As of the third quarter of 2012, Baltimore’s occupancy was 91.0%, which is 110 basis points above its cyclical low. Baltimore’s occupancy has experienced a slightly slower recovery than the average MAP31 recovery to date, as Baltimore’s occupancy remains 380 basis points below its pre-recession peak, compared to 310 basis points for MAP31. While Baltimore’s recovery has been tempered to date, the lack of any significant scheduled near-term inventory growth, by itself, is favorable for continued gains in occupancy.
Somewhat unique to Baltimore is the large delta between independent living and assisted living occupancy rates. As of the third quarter of 2012, independent living occupancy was 93.2%, compared to 86.5% in assisted living, a difference of 670 basis points. The 670 basis point difference between independent and assisted living occupancy is second only to St. Louis within the top 31 metropolitan markets. While the delta has widened a bit recently, prior to the recession, this difference was still north of 500 basis points, suggesting this delta is structural rather than cyclical.
A potential explanation of this phenomenon is the unique mix of independent living properties in Baltimore. Approximately 90% of the units within majority independent living properties reside within CCRCs, which is the highest proportion within the top 31 metropolitan markets. Even though overall CCRC occupancy continues to oscillate near its cyclical low, Baltimore’s CCRCs have escaped the overall lackluster performance in CCRCs recently. One reason for the lack of recovery in CCRCs is due to the sizeable amount of new inventory that opened near the time of the financial crisis, as many of those projects have had difficulty filling units. Baltimore has experienced no CCRC inventory growth since 2006, shielding the market somewhat, from the supply pressures that were felt elsewhere. The majority independent living CCRCs in Baltimore have not been completely immune to the economic downturn, however, as their occupancy did decline 460 basis points from peak to trough but never fell below 92.5%.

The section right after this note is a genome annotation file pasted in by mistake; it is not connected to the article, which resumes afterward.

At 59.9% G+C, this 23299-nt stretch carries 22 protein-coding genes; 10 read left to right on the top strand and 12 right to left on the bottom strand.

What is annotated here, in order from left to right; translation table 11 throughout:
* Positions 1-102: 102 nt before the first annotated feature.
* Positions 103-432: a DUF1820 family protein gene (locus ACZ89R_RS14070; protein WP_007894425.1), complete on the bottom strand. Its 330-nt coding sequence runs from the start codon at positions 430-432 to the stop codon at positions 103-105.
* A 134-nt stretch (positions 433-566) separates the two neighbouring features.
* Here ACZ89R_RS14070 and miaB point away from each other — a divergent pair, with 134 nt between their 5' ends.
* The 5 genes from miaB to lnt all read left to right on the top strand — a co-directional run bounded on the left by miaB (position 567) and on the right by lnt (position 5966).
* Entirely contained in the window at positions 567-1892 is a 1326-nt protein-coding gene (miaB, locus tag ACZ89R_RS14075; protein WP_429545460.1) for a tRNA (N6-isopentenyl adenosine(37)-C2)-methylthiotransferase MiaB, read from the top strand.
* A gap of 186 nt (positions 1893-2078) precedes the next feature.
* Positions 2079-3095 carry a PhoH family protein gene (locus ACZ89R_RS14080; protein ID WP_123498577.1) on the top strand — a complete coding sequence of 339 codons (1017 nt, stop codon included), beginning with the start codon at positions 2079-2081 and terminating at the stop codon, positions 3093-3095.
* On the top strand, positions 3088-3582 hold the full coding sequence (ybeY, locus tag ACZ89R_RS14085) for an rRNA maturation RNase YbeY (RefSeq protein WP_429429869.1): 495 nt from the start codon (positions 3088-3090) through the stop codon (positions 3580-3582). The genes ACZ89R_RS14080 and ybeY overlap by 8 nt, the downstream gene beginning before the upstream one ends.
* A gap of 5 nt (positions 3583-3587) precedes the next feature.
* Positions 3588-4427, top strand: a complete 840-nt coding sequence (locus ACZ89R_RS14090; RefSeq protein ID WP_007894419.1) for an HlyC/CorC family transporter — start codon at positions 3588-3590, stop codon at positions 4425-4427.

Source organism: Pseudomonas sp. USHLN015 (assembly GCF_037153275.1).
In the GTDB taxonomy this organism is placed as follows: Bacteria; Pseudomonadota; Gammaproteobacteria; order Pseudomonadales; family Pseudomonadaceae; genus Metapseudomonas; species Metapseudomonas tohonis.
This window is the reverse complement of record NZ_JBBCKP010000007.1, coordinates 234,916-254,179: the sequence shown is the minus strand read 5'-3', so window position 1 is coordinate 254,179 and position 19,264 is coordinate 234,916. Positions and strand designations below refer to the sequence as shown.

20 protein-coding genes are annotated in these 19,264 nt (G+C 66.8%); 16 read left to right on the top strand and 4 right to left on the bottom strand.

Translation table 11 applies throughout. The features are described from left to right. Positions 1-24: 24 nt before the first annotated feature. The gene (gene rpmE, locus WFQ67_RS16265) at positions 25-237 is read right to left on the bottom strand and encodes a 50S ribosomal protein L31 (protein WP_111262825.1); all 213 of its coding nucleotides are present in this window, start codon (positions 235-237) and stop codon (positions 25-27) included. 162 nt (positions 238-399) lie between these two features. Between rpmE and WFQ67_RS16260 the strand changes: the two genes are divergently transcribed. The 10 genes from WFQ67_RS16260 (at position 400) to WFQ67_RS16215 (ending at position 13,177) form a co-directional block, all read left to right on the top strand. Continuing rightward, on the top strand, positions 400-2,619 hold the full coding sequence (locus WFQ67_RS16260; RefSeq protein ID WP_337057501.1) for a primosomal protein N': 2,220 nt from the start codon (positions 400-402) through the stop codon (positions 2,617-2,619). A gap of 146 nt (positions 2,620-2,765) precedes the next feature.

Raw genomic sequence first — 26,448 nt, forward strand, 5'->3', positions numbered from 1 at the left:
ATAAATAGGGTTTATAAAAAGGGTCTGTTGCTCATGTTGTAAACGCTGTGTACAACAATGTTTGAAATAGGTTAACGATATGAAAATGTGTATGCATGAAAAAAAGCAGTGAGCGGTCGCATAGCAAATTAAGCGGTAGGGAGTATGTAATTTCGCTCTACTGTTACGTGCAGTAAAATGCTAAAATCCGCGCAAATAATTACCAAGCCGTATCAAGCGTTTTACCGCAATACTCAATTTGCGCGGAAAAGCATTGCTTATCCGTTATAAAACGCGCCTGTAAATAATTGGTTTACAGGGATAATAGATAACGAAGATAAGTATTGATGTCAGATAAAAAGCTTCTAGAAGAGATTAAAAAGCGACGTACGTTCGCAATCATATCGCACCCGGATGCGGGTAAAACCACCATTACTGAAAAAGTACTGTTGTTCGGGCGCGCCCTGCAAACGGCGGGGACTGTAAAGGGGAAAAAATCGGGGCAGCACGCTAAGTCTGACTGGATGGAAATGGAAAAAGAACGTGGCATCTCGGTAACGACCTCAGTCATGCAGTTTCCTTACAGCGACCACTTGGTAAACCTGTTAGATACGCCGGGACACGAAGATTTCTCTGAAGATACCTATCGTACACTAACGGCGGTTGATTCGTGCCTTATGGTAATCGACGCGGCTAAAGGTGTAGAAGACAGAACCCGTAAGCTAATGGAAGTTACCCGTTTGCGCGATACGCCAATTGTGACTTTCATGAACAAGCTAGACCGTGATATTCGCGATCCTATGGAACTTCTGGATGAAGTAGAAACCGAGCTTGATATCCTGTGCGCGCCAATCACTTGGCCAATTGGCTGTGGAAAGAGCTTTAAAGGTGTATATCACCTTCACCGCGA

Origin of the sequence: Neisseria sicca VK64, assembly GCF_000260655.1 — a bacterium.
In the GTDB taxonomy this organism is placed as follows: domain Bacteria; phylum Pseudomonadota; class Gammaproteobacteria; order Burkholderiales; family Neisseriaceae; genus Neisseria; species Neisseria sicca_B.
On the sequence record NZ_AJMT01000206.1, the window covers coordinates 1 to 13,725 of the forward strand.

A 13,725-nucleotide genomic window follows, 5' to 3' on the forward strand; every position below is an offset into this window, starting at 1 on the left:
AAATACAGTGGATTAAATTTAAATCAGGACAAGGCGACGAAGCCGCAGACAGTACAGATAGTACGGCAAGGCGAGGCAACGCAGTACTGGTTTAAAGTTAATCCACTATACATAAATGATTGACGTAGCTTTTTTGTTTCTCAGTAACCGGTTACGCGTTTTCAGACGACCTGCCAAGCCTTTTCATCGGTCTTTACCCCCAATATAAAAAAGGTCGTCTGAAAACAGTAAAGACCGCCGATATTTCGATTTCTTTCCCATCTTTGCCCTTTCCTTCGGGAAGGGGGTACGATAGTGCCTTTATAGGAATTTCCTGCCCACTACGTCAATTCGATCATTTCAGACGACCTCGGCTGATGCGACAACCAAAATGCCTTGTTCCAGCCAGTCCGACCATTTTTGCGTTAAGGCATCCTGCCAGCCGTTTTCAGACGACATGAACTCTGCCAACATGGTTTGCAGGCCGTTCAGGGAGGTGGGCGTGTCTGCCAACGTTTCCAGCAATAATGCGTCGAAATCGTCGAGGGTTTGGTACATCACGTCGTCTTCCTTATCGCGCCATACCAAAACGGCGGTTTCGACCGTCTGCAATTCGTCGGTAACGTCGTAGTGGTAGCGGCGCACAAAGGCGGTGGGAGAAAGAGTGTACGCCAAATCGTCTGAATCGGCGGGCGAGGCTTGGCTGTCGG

During the next few quarters, the minimal inventory growth in Baltimore creates a favorable supply-side scenario for increases in occupancy. On the demand side, projected demographic growth in Baltimore and MAP31 are similar at 1.1% and 1.3%, respectively, although recent economic data has been somewhat soft. While Baltimore’s economy generally was more insulated than most due to its proximity to Washington D.C., its recent recovery has been tempered. As of September 2012, Baltimore’s employment has risen by only 0.5% in the past year, somewhat below the 1.5% pace for the United States. In addition, according to Zillow Real Estate Research, Baltimore’s housing market also has underperformed slightly in the past year and is projected to continue to do so in 2013. As of September 2012, the Zillow Home Price Index for Baltimore has fallen 1.1% during the past year, compared to a 1.5% increase for the United States. In 2013, Zillow projects Baltimore’s home values will continue to underperform, only increasing by 0.7%, compared to a 1.7% increase for the United States.
The softness in Baltimore’s economic data may begin to explain its relatively recent soft seniors housing absorption. Baltimore’s absorption has been comparatively soft, with annual absorption as of the third quarter of 2012 at 1.4%, compared to 2.2% for MAP31. Much of the underperformance is due to weak absorption in independent living properties, where CCRCs make up the bulk of the inventory. CCRCs have helped to sustain relatively high occupancy in independent living properties, but absorption in these properties continues to remain slow. Since Baltimore’s market is dominated by CCRCs, which continue to experience slow absorption, and that coupled with comparatively weak economic data, overall absorption is unlikely to accelerate materially in the near term. The combination of slow absorption and minimal inventory growth will likely lead to somewhat small increases in seniors housing occupancy during the next few quarters, although the respective property types may trend differently.
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